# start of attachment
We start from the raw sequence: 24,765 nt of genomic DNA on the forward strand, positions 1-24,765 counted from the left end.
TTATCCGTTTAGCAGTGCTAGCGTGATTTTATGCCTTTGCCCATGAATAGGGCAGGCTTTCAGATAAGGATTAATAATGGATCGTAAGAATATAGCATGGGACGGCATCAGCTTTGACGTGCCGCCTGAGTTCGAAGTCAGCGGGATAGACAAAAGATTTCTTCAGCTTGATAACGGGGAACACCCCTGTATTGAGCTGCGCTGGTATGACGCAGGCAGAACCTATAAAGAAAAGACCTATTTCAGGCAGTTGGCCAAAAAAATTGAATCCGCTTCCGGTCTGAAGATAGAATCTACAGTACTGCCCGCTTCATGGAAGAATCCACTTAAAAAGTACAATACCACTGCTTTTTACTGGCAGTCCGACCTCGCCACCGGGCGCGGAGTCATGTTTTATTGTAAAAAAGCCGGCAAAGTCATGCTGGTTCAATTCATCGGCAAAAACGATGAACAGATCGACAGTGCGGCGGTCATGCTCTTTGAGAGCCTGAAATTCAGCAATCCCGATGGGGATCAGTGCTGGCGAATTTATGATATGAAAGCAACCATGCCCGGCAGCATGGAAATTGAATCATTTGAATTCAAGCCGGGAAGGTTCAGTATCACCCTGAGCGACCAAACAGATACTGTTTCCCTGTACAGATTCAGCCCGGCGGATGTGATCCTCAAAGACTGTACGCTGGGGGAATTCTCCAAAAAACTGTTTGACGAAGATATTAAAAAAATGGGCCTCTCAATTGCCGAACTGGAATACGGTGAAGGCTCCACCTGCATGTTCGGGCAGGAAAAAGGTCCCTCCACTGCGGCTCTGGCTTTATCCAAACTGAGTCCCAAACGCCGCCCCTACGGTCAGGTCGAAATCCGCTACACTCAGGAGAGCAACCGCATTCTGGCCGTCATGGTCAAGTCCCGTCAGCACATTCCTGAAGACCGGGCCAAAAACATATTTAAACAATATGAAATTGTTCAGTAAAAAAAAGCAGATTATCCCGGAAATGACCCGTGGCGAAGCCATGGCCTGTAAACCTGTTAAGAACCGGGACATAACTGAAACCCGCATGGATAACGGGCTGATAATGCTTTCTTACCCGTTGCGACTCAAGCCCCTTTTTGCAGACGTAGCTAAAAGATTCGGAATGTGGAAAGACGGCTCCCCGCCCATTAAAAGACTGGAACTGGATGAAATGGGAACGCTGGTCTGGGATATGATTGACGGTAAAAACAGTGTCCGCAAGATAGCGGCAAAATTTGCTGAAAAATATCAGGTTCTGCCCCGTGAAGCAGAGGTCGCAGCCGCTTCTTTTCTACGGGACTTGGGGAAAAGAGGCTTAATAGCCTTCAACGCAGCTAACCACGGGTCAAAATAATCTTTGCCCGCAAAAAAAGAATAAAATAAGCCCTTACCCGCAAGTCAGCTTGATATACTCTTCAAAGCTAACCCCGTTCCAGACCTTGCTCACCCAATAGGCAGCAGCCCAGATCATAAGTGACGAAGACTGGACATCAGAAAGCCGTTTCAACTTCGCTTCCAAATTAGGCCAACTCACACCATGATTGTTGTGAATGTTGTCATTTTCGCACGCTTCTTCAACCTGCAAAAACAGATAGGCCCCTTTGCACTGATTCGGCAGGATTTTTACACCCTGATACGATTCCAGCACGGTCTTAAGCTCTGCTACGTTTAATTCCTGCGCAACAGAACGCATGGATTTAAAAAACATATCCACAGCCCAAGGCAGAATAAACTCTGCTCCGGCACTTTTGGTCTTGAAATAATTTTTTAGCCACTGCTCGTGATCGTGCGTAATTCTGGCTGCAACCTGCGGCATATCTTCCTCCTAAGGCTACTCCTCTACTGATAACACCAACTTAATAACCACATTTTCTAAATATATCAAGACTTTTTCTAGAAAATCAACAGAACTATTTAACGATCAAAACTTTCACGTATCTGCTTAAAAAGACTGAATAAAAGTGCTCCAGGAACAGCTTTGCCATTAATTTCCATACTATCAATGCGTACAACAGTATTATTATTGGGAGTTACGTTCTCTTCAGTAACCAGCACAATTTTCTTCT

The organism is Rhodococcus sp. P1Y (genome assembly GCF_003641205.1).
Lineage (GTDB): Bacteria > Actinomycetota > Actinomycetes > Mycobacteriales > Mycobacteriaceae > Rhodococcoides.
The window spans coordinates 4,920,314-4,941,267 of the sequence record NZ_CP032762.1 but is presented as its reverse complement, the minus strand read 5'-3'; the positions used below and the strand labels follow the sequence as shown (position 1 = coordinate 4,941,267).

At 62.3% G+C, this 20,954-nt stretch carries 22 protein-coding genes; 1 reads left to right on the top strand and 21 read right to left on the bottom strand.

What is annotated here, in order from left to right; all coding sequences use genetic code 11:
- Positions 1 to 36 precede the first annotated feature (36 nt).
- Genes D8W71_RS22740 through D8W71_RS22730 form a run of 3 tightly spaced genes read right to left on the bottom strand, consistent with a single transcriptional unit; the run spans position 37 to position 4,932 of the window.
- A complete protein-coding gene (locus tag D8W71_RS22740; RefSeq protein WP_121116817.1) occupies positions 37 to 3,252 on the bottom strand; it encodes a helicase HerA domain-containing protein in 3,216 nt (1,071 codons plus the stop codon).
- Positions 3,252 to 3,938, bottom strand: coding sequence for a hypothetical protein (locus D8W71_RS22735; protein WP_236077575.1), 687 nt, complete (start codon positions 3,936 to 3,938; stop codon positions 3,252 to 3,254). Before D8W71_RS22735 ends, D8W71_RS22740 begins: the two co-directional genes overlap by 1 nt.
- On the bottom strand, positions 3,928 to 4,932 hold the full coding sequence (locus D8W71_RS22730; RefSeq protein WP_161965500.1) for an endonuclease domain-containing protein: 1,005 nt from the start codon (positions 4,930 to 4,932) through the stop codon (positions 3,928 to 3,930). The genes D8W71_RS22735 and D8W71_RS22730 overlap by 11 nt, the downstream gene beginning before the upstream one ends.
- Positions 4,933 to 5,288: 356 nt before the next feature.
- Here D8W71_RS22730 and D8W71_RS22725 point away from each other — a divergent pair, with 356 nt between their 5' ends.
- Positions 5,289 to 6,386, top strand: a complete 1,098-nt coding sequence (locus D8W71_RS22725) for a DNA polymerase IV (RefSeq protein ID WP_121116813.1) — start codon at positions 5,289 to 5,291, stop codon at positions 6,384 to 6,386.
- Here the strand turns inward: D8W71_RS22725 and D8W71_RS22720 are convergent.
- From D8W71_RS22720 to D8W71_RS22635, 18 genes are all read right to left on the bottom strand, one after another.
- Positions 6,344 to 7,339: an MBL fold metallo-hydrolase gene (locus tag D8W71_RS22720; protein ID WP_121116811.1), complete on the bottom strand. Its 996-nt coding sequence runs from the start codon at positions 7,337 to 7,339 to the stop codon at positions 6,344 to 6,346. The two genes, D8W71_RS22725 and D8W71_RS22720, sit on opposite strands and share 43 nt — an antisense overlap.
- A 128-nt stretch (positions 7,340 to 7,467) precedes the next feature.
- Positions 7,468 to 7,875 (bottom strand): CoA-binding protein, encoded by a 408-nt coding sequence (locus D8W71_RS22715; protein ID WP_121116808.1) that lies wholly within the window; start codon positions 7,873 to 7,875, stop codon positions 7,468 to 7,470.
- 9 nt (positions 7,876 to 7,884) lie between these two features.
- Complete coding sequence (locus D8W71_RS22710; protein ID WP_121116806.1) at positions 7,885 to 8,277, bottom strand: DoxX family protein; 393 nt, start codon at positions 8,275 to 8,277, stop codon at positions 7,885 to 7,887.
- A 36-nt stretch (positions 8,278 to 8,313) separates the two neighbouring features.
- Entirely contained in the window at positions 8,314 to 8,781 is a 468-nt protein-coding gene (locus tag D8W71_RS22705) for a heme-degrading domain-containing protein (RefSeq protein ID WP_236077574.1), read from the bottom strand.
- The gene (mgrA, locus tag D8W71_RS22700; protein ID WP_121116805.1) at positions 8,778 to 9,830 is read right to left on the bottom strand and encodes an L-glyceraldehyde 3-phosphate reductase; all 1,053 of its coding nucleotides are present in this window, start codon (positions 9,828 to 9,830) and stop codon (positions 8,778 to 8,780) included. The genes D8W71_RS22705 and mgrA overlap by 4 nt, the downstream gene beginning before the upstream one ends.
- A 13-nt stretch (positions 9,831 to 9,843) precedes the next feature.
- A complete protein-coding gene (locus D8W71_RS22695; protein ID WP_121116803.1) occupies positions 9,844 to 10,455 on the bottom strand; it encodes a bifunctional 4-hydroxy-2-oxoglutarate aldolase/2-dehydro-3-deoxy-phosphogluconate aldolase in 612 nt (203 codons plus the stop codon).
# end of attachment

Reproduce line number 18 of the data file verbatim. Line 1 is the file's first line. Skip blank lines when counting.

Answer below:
- Positions 6,344 to 7,339: an MBL fold metallo-hydrolase gene (locus tag D8W71_RS22720; protein ID WP_121116811.1), complete on the bottom strand. Its 996-nt coding sequence runs from the start codon at positions 7,337 to 7,339 to the stop codon at positions 6,344 to 6,346. The two genes, D8W71_RS22725 and D8W71_RS22720, sit on opposite strands and share 43 nt — an antisense overlap.